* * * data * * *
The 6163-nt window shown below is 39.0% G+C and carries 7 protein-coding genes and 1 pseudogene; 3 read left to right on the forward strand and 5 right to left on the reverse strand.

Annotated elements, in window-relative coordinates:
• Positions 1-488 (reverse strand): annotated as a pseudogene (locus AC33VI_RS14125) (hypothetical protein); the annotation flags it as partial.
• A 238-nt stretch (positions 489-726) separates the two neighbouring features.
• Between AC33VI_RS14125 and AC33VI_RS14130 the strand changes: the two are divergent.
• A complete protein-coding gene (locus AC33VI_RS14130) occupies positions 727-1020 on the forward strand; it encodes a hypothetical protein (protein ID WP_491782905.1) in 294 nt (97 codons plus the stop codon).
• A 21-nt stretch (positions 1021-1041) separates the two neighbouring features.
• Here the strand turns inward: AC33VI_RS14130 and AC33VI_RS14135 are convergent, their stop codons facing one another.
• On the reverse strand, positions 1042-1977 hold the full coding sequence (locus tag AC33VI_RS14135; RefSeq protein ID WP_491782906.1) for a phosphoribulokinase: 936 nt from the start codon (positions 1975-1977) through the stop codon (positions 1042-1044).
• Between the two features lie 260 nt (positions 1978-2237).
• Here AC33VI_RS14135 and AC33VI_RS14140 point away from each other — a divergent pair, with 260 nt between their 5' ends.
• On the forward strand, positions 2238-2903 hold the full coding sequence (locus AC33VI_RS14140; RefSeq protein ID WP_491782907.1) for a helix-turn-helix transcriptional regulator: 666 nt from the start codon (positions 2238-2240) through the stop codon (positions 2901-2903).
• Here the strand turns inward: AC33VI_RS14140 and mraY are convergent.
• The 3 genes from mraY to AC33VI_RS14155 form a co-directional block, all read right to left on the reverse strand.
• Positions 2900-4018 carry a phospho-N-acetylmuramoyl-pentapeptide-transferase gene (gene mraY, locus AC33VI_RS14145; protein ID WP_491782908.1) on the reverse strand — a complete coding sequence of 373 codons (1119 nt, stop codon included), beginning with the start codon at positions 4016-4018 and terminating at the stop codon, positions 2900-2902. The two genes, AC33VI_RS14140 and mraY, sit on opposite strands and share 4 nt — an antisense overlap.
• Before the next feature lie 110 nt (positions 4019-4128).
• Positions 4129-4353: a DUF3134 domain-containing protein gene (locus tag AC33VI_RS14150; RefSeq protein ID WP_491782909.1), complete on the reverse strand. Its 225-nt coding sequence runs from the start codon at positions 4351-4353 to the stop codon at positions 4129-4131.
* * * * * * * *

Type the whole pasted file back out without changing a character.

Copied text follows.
The 6163-nt window shown below is 39.0% G+C and carries 7 protein-coding genes and 1 pseudogene; 3 read left to right on the forward strand and 5 right to left on the reverse strand.

Annotated elements, in window-relative coordinates:
• Positions 1-488 (reverse strand): annotated as a pseudogene (locus AC33VI_RS14125) (hypothetical protein); the annotation flags it as partial.
• A 238-nt stretch (positions 489-726) separates the two neighbouring features.
• Between AC33VI_RS14125 and AC33VI_RS14130 the strand changes: the two are divergent.
• A complete protein-coding gene (locus AC33VI_RS14130) occupies positions 727-1020 on the forward strand; it encodes a hypothetical protein (protein ID WP_491782905.1) in 294 nt (97 codons plus the stop codon).
• A 21-nt stretch (positions 1021-1041) separates the two neighbouring features.
• Here the strand turns inward: AC33VI_RS14130 and AC33VI_RS14135 are convergent, their stop codons facing one another.
• On the reverse strand, positions 1042-1977 hold the full coding sequence (locus tag AC33VI_RS14135; RefSeq protein ID WP_491782906.1) for a phosphoribulokinase: 936 nt from the start codon (positions 1975-1977) through the stop codon (positions 1042-1044).
• Between the two features lie 260 nt (positions 1978-2237).
• Here AC33VI_RS14135 and AC33VI_RS14140 point away from each other — a divergent pair, with 260 nt between their 5' ends.
• On the forward strand, positions 2238-2903 hold the full coding sequence (locus AC33VI_RS14140; RefSeq protein ID WP_491782907.1) for a helix-turn-helix transcriptional regulator: 666 nt from the start codon (positions 2238-2240) through the stop codon (positions 2901-2903).
• Here the strand turns inward: AC33VI_RS14140 and mraY are convergent.
• The 3 genes from mraY to AC33VI_RS14155 form a co-directional block, all read right to left on the reverse strand.
• Positions 2900-4018 carry a phospho-N-acetylmuramoyl-pentapeptide-transferase gene (gene mraY, locus AC33VI_RS14145; protein ID WP_491782908.1) on the reverse strand — a complete coding sequence of 373 codons (1119 nt, stop codon included), beginning with the start codon at positions 4016-4018 and terminating at the stop codon, positions 2900-2902. The two genes, AC33VI_RS14140 and mraY, sit on opposite strands and share 4 nt — an antisense overlap.
• Before the next feature lie 110 nt (positions 4019-4128).
• Positions 4129-4353: a DUF3134 domain-containing protein gene (locus tag AC33VI_RS14150; RefSeq protein ID WP_491782909.1), complete on the reverse strand. Its 225-nt coding sequence runs from the start codon at positions 4351-4353 to the stop codon at positions 4129-4131.